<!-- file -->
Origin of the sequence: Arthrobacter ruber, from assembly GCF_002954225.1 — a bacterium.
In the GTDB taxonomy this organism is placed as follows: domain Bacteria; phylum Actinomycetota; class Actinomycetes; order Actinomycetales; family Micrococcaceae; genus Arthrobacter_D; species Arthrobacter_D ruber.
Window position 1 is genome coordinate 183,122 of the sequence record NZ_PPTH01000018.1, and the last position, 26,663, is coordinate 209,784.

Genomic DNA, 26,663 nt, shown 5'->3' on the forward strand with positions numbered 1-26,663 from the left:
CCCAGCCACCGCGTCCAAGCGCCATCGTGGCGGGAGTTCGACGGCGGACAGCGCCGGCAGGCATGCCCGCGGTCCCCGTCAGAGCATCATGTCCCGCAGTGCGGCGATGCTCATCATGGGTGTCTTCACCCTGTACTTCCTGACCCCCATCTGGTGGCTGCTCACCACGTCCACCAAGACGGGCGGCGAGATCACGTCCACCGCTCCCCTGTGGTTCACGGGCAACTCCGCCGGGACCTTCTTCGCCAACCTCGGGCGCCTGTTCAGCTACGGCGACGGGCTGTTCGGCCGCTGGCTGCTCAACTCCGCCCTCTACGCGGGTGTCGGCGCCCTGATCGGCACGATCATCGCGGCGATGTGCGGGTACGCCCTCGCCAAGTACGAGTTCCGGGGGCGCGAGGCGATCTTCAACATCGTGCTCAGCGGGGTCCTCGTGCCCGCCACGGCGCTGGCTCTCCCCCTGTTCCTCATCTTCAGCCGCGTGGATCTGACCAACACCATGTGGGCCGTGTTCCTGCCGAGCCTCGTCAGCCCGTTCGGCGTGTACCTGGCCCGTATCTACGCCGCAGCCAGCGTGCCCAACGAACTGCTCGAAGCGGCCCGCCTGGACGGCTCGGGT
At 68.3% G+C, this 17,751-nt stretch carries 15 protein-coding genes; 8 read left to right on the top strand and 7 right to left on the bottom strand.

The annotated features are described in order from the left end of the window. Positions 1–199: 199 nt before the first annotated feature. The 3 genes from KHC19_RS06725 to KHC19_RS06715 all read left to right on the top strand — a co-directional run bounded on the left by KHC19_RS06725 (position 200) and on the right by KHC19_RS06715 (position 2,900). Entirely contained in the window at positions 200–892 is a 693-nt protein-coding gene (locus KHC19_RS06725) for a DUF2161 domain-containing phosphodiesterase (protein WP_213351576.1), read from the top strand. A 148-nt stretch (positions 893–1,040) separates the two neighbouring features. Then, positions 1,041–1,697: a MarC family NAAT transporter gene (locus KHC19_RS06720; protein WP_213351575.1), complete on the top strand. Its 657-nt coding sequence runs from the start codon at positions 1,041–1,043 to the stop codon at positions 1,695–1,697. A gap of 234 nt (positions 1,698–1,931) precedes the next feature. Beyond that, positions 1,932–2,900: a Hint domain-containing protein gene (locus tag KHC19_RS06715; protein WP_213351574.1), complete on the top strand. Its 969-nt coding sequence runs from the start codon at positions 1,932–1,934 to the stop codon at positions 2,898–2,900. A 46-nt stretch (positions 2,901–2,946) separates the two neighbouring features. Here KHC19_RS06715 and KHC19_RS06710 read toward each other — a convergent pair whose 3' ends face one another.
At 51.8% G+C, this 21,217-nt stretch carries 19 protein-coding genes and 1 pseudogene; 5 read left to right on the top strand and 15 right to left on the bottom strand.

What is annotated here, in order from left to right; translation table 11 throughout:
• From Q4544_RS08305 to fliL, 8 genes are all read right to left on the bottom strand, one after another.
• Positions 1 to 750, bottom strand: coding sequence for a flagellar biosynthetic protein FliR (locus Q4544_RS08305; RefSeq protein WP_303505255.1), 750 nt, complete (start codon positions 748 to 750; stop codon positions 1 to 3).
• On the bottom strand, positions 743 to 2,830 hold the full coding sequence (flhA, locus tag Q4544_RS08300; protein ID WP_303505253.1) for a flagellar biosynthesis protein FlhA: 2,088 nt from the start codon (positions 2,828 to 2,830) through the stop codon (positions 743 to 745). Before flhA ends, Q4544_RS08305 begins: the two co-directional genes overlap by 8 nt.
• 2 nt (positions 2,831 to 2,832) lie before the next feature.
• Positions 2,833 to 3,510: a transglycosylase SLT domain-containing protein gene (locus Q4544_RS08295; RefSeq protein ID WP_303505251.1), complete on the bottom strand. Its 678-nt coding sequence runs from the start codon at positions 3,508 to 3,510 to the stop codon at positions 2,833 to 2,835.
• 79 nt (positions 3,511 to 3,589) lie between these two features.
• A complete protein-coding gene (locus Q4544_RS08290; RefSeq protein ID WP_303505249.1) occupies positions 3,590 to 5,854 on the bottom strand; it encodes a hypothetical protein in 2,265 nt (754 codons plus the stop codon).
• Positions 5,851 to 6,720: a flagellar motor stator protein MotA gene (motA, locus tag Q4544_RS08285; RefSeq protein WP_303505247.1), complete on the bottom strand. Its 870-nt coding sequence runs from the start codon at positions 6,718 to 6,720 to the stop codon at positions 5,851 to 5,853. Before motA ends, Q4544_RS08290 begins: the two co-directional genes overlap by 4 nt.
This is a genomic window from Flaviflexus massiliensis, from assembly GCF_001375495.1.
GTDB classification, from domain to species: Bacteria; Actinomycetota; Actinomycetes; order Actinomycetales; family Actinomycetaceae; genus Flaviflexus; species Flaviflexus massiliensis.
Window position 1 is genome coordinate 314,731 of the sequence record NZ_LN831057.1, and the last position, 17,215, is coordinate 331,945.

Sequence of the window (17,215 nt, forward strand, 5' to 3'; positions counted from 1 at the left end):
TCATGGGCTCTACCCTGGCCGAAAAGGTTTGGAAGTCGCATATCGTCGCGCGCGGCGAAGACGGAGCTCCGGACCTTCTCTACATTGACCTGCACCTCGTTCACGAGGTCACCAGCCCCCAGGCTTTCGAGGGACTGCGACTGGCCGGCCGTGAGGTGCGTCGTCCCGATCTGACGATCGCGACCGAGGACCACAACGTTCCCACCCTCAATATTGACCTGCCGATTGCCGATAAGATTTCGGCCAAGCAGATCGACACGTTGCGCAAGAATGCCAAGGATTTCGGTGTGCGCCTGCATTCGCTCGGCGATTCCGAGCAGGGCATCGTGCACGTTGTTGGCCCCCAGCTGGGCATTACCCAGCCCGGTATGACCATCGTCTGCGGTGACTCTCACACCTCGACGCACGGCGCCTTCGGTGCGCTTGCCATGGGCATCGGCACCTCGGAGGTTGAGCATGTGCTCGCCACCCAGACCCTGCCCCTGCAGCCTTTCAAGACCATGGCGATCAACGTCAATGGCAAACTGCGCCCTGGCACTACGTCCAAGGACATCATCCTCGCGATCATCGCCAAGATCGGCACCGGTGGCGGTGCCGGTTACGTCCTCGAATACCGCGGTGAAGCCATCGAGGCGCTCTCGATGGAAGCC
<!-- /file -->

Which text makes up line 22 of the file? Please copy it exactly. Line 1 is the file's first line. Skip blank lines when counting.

TCATGGGCTCTACCCTGGCCGAAAAGGTTTGGAAGTCGCATATCGTCGCGCGCGGCGAAGACGGAGCTCCGGACCTTCTCTACATTGACCTGCACCTCGTTCACGAGGTCACCAGCCCCCAGGCTTTCGAGGGACTGCGACTGGCCGGCCGTGAGGTGCGTCGTCCCGATCTGACGATCGCGACCGAGGACCACAACGTTCCCACCCTCAATATTGACCTGCCGATTGCCGATAAGATTTCGGCCAAGCAGATCGACACGTTGCGCAAGAATGCCAAGGATTTCGGTGTGCGCCTGCATTCGCTCGGCGATTCCGAGCAGGGCATCGTGCACGTTGTTGGCCCCCAGCTGGGCATTACCCAGCCCGGTATGACCATCGTCTGCGGTGACTCTCACACCTCGACGCACGGCGCCTTCGGTGCGCTTGCCATGGGCATCGGCACCTCGGAGGTTGAGCATGTGCTCGCCACCCAGACCCTGCCCCTGCAGCCTTTCAAGACCATGGCGATCAACGTCAATGGCAAACTGCGCCCTGGCACTACGTCCAAGGACATCATCCTCGCGATCATCGCCAAGATCGGCACCGGTGGCGGTGCCGGTTACGTCCTCGAATACCGCGGTGAAGCCATCGAGGCGCTCTCGATGGAAGCC